Melocactus glaucescens: Care and Propagation Guide
Melocactus glaucescens is a cactus that is mainly endemic to Brazil. This rare cactus grows in the form of usually singular stems with a few ridges and spines. The top of the stem grows into a terminal cephalium with several woolly and bristle-like structures taking on white, yellow and orange colors.
The flowers also grow on the tip and take on a purple-pink color before turning into dark fruits.
35 Types of Melocactus Cacti [With Pictures]
How to Care for Melocactus glaucescens
While taking care of a Melocactus glaucescens, you need to keep factors such as light, water, temperature, fertilizers, container and more in mind. Let’s take a look at some of these in further detail.
The Melocactus glaucescens needs plenty of direct sunlight to be able to grow to its capacity. For this reason, you should grow this plant in a spot where it gets over six hours of sunlight each day. This is much easier for you if you grow it outdoors.
However, if you prefer to grow it in a pot indoors, you can simply find a spot in your house that receives direct sunlight for a long time, such as a windowsill or balcony.
They also need warm temperatures to thrive. Ideally, anything above 70℉ should create a good environment for your cactus.
As compared to most other cacti, the Melocactus glaucescens actually requires more regular watering so that they can grow healthily. This is perhaps because they originate from more tropical climates.
Therefore, you should water the Melocactus glaucescens once in a few days by checking how dry or moist the soil is. You should not wait for the soil to fully dry out; some parts of it should still be mildly moist.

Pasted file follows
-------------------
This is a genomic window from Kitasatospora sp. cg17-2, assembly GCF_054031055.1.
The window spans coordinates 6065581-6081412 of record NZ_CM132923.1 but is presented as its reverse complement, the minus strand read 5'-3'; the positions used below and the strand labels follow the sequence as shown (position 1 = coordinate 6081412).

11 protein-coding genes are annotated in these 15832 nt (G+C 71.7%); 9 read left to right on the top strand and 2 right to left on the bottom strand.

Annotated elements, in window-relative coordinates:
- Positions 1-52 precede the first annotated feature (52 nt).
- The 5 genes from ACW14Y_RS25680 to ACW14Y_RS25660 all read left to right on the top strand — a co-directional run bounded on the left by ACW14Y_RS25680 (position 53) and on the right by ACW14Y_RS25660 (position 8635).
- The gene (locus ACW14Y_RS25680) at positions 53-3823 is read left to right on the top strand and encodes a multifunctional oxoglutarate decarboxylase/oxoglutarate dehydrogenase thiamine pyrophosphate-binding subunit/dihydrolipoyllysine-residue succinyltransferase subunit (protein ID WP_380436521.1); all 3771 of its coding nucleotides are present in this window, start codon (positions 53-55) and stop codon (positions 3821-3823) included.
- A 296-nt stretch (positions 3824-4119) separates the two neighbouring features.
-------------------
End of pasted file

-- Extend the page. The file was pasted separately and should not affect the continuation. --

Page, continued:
At the same time, you must also ensure that you do not overwater the cactus or create waterlogging as this could make the roots rot, causing the plant to die without chances of revival.
Potting & Repotting
Melocactus glaucescens tends to prefer and thrive well in compact and confined containers, which is why you must ensure that you pack the soil around the plant tightly enough. This can work well in a small pot.
Whenever you need to repot the Melocactus glaucescens (usually right before the growing season), carefully pull out the plant from the soil, brush off and clean up the roots and place it in a new ceramic or clay pot filled with fresh soil mix.
The pot should have drainage holes or must be porous enough to ensure quick water drainage. It should be slightly bigger than the previous pot, but not too much to maintain the compactness.
Melocactus glaucescens does require a sufficient amount of fertilizer to keep it healthy and to help it grow well. For this, you can easily find the appropriate kind of fertilizer in stores. These are specifically the ones made for succulents and cacti.
Make sure that you dilute your fertilizer with water so that you can fairly balance it out to suit the plant. Keeping it as it is could prove to be extremely strong for the plant and might do more harm than good.
You should add in this fertilizer mix in spring and summer so that it can aid the growth of the cactus. You do not need to do this during winter since it usually lies dormant at this time.
How to Propagate Melocactus glaucescens
The best way to propagate the Melocactus glaucescens is by using seeds. Go through the following steps to figure out the process:
- Take a pot or container and fill it sufficiently with a good soil mix that also comprises a strong draining material such as pumice.
- Sow in the seeds and cover the pot up with plastic.
- Once the seeds germinate into seedlings, you can start placing the pot in sunlight. Start off with gradual time periods so that the seedlings can get used to it before you keep in the sun for a long time.
- Once these initial few steps are done, you can move on to regularly taking care of the plant by giving it enough sunlight and water.
How to Germinate Melocactus glaucescens Seeds
In order to germinate Melocactus glaucescens seeds, you should first keep them in warm water for a while. You can then sow them into the soil mix in the container. You should seal up the pot to ensure that they retain heat and humidity for the seeds to germinate and form roots.
Once this is done, you can remove the cover.